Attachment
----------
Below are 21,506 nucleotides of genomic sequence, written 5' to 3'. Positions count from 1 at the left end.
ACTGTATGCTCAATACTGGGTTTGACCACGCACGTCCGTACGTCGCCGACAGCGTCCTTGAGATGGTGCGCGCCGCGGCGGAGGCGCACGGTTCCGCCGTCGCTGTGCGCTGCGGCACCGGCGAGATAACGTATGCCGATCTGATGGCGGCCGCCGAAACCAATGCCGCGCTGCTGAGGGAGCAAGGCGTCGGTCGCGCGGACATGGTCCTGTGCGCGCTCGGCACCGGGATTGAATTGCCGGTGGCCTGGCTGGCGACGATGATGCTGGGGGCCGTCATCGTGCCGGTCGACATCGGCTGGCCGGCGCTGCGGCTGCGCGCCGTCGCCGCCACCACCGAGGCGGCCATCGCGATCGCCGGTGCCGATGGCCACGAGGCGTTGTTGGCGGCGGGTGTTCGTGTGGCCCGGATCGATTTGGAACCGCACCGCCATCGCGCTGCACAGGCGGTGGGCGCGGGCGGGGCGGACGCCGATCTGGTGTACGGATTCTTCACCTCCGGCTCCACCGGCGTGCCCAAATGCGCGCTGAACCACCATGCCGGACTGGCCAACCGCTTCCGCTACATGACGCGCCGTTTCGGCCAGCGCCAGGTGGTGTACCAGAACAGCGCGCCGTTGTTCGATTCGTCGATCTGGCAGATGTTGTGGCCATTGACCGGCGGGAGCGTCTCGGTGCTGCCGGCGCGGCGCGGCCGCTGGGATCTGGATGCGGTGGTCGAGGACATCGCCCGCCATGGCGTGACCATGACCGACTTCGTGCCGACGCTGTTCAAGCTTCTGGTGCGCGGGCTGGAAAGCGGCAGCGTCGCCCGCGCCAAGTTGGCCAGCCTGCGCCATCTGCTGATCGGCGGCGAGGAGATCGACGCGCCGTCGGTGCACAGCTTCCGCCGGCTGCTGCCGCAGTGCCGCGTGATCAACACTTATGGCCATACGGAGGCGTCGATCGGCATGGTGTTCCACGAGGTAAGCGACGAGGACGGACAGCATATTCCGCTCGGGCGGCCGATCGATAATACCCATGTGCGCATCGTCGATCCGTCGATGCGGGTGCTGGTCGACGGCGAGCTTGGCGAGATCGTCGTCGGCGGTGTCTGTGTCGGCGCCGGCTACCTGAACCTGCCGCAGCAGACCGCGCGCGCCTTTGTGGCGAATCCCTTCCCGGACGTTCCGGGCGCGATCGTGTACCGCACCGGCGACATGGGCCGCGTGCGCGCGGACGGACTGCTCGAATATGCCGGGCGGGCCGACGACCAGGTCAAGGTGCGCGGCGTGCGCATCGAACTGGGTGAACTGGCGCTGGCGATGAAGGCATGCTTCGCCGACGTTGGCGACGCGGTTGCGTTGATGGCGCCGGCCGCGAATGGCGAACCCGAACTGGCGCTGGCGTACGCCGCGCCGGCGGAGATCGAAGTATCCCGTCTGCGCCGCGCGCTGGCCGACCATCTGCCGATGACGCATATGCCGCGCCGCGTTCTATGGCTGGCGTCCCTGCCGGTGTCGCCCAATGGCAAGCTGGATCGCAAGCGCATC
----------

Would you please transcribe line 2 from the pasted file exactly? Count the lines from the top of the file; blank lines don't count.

ACTGTATGCTCAATACTGGGTTTGACCACGCACGTCCGTACGTCGCCGACAGCGTCCTTGAGATGGTGCGCGCCGCGGCGGAGGCGCACGGTTCCGCCGTCGCTGTGCGCTGCGGCACCGGCGAGATAACGTATGCCGATCTGATGGCGGCCGCCGAAACCAATGCCGCGCTGCTGAGGGAGCAAGGCGTCGGTCGCGCGGACATGGTCCTGTGCGCGCTCGGCACCGGGATTGAATTGCCGGTGGCCTGGCTGGCGACGATGATGCTGGGGGCCGTCATCGTGCCGGTCGACATCGGCTGGCCGGCGCTGCGGCTGCGCGCCGTCGCCGCCACCACCGAGGCGGCCATCGCGATCGCCGGTGCCGATGGCCACGAGGCGTTGTTGGCGGCGGGTGTTCGTGTGGCCCGGATCGATTTGGAACCGCACCGCCATCGCGCTGCACAGGCGGTGGGCGCGGGCGGGGCGGACGCCGATCTGGTGTACGGATTCTTCACCTCCGGCTCCACCGGCGTGCCCAAATGCGCGCTGAACCACCATGCCGGACTGGCCAACCGCTTCCGCTACATGACGCGCCGTTTCGGCCAGCGCCAGGTGGTGTACCAGAACAGCGCGCCGTTGTTCGATTCGTCGATCTGGCAGATGTTGTGGCCATTGACCGGCGGGAGCGTCTCGGTGCTGCCGGCGCGGCGCGGCCGCTGGGATCTGGATGCGGTGGTCGAGGACATCGCCCGCCATGGCGTGACCATGACCGACTTCGTGCCGACGCTGTTCAAGCTTCTGGTGCGCGGGCTGGAAAGCGGCAGCGTCGCCCGCGCCAAGTTGGCCAGCCTGCGCCATCTGCTGATCGGCGGCGAGGAGATCGACGCGCCGTCGGTGCACAGCTTCCGCCGGCTGCTGCCGCAGTGCCGCGTGATCAACACTTATGGCCATACGGAGGCGTCGATCGGCATGGTGTTCCACGAGGTAAGCGACGAGGACGGACAGCATATTCCGCTCGGGCGGCCGATCGATAATACCCATGTGCGCATCGTCGATCCGTCGATGCGGGTGCTGGTCGACGGCGAGCTTGGCGAGATCGTCGTCGGCGGTGTCTGTGTCGGCGCCGGCTACCTGAACCTGCCGCAGCAGACCGCGCGCGCCTTTGTGGCGAATCCCTTCCCGGACGTTCCGGGCGCGATCGTGTACCGCACCGGCGACATGGGCCGCGTGCGCGCGGACGGACTGCTCGAATATGCCGGGCGGGCCGACGACCAGGTCAAGGTGCGCGGCGTGCGCATCGAACTGGGTGAACTGGCGCTGGCGATGAAGGCATGCTTCGCCGACGTTGGCGACGCGGTTGCGTTGATGGCGCCGGCCGCGAATGGCGAACCCGAACTGGCGCTGGCGTACGCCGCGCCGGCGGAGATCGAAGTATCCCGTCTGCGCCGCGCGCTGGCCGACCATCTGCCGATGACGCATATGCCGCGCCGCGTTCTATGGCTGGCGTCCCTGCCGGTGTCGCCCAATGGCAAGCTGGATCGCAAGCGCATC